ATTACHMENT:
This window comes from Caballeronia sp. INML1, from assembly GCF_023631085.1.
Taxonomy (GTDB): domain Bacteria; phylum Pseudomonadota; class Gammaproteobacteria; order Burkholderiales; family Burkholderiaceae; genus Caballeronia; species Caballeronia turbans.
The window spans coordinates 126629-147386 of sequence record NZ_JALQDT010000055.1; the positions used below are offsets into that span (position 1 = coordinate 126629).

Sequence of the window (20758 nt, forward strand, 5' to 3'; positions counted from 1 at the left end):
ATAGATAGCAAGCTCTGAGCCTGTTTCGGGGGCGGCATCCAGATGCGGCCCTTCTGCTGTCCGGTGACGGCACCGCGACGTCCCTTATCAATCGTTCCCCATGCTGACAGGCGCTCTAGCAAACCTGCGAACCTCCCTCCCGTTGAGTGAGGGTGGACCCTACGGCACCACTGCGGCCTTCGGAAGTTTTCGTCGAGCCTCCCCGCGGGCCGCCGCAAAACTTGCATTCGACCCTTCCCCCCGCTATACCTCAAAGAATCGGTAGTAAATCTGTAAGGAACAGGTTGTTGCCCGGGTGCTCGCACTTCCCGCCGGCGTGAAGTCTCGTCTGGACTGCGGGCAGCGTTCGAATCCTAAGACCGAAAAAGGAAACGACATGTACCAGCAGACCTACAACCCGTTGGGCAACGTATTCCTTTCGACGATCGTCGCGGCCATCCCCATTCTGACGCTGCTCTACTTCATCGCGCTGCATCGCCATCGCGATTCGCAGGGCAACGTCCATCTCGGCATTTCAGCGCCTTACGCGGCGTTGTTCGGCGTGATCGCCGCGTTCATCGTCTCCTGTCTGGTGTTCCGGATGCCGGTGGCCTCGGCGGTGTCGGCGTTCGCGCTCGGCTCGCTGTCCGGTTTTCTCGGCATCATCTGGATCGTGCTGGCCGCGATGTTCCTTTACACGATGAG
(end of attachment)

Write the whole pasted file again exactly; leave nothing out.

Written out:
This window comes from Caballeronia sp. INML1, from assembly GCF_023631085.1.
Taxonomy (GTDB): domain Bacteria; phylum Pseudomonadota; class Gammaproteobacteria; order Burkholderiales; family Burkholderiaceae; genus Caballeronia; species Caballeronia turbans.
The window spans coordinates 126629-147386 of sequence record NZ_JALQDT010000055.1; the positions used below are offsets into that span (position 1 = coordinate 126629).

Sequence of the window (20758 nt, forward strand, 5' to 3'; positions counted from 1 at the left end):
ATAGATAGCAAGCTCTGAGCCTGTTTCGGGGGCGGCATCCAGATGCGGCCCTTCTGCTGTCCGGTGACGGCACCGCGACGTCCCTTATCAATCGTTCCCCATGCTGACAGGCGCTCTAGCAAACCTGCGAACCTCCCTCCCGTTGAGTGAGGGTGGACCCTACGGCACCACTGCGGCCTTCGGAAGTTTTCGTCGAGCCTCCCCGCGGGCCGCCGCAAAACTTGCATTCGACCCTTCCCCCCGCTATACCTCAAAGAATCGGTAGTAAATCTGTAAGGAACAGGTTGTTGCCCGGGTGCTCGCACTTCCCGCCGGCGTGAAGTCTCGTCTGGACTGCGGGCAGCGTTCGAATCCTAAGACCGAAAAAGGAAACGACATGTACCAGCAGACCTACAACCCGTTGGGCAACGTATTCCTTTCGACGATCGTCGCGGCCATCCCCATTCTGACGCTGCTCTACTTCATCGCGCTGCATCGCCATCGCGATTCGCAGGGCAACGTCCATCTCGGCATTTCAGCGCCTTACGCGGCGTTGTTCGGCGTGATCGCCGCGTTCATCGTCTCCTGTCTGGTGTTCCGGATGCCGGTGGCCTCGGCGGTGTCGGCGTTCGCGCTCGGCTCGCTGTCCGGTTTTCTCGGCATCATCTGGATCGTGCTGGCCGCGATGTTCCTTTACACGATGAG